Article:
Pop!Tech Roundup OCT 21 2003
Some random notes from my three days at the Pop!Tech conference in Camden, Maine:
- The substrate of complexity is irrelevant, whether it's carbon or silicon. That is, a computer is a computer is a computer, be it a Powerbook or a human being. The level of complexity is the important part.
- Patent clerks spend an average of 4-6 hours per patent on a prior art search. Yikes.
- Audience member on the Jewish perspective on stem cell research: "A fetus is a fetus is a fetus until it becomes a lawyer."
- Cloning + embryonic stem cells is a powerful combination. Cloning takes "old cells" back in time, creating identical young cells. Embryonic stem cells can then be harvested from the cloned embryo and used to create new cells and organs for the original organism. Wild stuff.
- The Methuselah Mouse Prize is encouraging work on anti-aging, giving out prizes for the longest-lived lab mouse.
- Q from the audience about humans possessing indefinite life spans: "But doesn't this mean there won't be any children?" Answer from Aubrey de Grey in a most straight-forward tone: "Yes, it would mean a world without children." At that point, a chill went up my spine.
- The shortest summary of the past 100 years I've ever heard: "the 20th century had its ups and downs." - Clay Shirky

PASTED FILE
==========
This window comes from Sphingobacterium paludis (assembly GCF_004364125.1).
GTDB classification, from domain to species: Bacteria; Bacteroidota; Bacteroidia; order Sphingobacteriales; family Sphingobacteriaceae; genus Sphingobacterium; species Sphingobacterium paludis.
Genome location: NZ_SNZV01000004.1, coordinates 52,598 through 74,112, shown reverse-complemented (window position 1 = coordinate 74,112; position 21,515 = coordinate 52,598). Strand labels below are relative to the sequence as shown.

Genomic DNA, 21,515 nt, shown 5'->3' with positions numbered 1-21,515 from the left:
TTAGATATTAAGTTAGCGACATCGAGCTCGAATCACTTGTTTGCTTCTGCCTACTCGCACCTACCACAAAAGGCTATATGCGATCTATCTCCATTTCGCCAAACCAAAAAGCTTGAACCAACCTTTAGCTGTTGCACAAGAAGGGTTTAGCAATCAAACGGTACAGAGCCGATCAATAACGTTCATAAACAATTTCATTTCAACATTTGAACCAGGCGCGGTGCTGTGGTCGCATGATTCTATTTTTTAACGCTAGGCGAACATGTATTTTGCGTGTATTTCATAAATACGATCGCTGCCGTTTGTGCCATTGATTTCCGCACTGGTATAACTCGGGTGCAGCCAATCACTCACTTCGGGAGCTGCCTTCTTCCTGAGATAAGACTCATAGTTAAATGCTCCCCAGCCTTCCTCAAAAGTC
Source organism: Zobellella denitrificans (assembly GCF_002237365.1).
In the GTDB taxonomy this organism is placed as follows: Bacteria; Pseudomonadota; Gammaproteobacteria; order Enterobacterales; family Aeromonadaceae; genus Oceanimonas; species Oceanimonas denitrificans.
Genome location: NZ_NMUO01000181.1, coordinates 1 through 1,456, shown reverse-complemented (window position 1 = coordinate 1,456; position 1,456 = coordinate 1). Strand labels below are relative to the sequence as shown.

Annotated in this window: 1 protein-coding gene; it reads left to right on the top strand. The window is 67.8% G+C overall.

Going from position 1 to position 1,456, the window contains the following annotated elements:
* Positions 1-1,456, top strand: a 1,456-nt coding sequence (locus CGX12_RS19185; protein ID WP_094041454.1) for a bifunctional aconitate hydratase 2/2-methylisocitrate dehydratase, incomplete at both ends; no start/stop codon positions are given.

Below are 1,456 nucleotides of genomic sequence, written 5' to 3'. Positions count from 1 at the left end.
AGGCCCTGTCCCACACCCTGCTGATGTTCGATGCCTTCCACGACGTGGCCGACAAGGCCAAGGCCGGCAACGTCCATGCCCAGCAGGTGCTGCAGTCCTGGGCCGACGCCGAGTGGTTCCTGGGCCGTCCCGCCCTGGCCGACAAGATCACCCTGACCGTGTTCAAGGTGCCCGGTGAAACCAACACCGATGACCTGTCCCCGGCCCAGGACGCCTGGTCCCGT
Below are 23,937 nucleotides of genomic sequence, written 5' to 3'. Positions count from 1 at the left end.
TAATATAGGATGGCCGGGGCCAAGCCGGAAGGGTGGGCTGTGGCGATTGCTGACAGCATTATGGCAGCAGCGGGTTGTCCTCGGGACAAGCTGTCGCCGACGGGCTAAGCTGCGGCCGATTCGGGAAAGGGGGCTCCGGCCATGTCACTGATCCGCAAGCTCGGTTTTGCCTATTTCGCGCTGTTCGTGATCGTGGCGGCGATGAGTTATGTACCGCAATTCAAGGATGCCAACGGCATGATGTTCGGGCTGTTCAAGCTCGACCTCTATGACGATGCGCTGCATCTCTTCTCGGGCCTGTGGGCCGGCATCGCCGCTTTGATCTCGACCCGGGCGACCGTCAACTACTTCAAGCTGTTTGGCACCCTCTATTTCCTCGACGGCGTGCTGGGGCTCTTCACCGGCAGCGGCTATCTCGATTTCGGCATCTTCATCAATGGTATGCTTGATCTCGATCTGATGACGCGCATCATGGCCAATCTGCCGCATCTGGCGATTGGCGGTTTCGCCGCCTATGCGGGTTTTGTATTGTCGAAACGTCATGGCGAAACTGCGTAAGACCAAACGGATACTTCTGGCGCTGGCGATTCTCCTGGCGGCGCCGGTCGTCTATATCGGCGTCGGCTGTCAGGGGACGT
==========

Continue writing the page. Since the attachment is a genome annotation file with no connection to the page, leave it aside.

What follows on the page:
- James Kunstler: "We are creating places we don't care about [living in]"
- Overheard about Virginia Postrel's talk on the Age of Aesthetics: "for someone who thinks aesthetics is so important, you'd think she would have used something better for her slides than Comic Sans on light purple." That and her increasing shrillness toward the end of her talk turned much of the audience off her argument I think.
- David Martin raised a question I've been preoccupied with for a couple of years now: "How much of the global economy is just an hallucination?"
- Geoffrey Ballard on the future: 12% of the population is currently ruining the planet. What happens when the other 88% get involved?
- Here are the goals that the 191 United Nations Member States have committed to meet in the next 12 years.
- An audience member asked space architect Constance Adams about sex is space (within the context of designing habitats for procreation), and she indicated that erections in space are difficult to achieve because in zero gravity, blood tends to collect in the head and feet.
- Robert Wright, author of the excellent Nonzero, is tall, handsome, witty, so very smart, and possesses impeccable timing. I think I am in love.